A Conversation With My Daughter | Sojourners

A Conversation With My Daughter

Perhaps I can best explain why I knowingly chose to break the law by recalling a conversation I had with my 7-year-old daughter before she left for school on the morning of December 7.

Me: Kietrie, there is a chance I will not be able to pick you and your sister up from school this afternoon, and there is a chance I will have to spend the night at the D.C. jail tonight.

Kietrie: Why, mommy, what did you do wrong?

Me: Well, Kietrie, as you know, most laws are made to help people and to protect people. Can you think of such a law?

Kietrie: Yes, like wearing seat belts or like not killing anyone.

Me: Good thinking. Can you think of a law that hurt people?

Kietrie: Yes, like the laws that kept black people from eating in any restaurant they wanted to or the laws that hurt Jewish people in Germany.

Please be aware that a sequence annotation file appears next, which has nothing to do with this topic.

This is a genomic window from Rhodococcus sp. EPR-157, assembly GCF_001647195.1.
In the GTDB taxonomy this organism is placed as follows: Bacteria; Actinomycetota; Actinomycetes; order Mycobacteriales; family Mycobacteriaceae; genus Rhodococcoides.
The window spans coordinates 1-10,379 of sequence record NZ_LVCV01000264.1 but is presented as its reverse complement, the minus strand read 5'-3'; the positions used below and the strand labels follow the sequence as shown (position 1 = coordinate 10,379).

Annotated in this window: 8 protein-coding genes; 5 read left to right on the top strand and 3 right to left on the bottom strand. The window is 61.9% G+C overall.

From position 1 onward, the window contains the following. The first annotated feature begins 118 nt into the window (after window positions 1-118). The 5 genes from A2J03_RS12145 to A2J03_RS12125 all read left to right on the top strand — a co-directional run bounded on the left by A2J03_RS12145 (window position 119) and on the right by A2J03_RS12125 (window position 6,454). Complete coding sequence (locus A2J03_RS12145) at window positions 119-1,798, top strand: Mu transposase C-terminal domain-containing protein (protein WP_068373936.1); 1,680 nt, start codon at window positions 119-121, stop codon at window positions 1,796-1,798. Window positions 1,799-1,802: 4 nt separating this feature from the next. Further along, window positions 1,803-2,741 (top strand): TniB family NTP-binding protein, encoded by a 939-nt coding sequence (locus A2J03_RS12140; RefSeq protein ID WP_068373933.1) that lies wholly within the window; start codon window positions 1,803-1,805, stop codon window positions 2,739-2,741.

Me: Those are good examples. Well, our country is in the process of making a budget, which is like a law in that it will affect many people's lives. I feel very deeply that this budget will hurt poor people. So today I am going to go with some friends to the place where they make the laws in this country. We are going to gather and pray in a place where we are not supposed to gather and pray.

Kietrie: Why, mommy?

Me: We hope to get the attention of the people who make the laws. We feel it is important that we get their attention, because if they do not hear this message, more and more people who are vulnerable will suffer in the years to come.

Kietrie: But mommy, why would the people who make the laws even think of making laws that could hurt poor people?

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Sojourners Magazine March-April 1996
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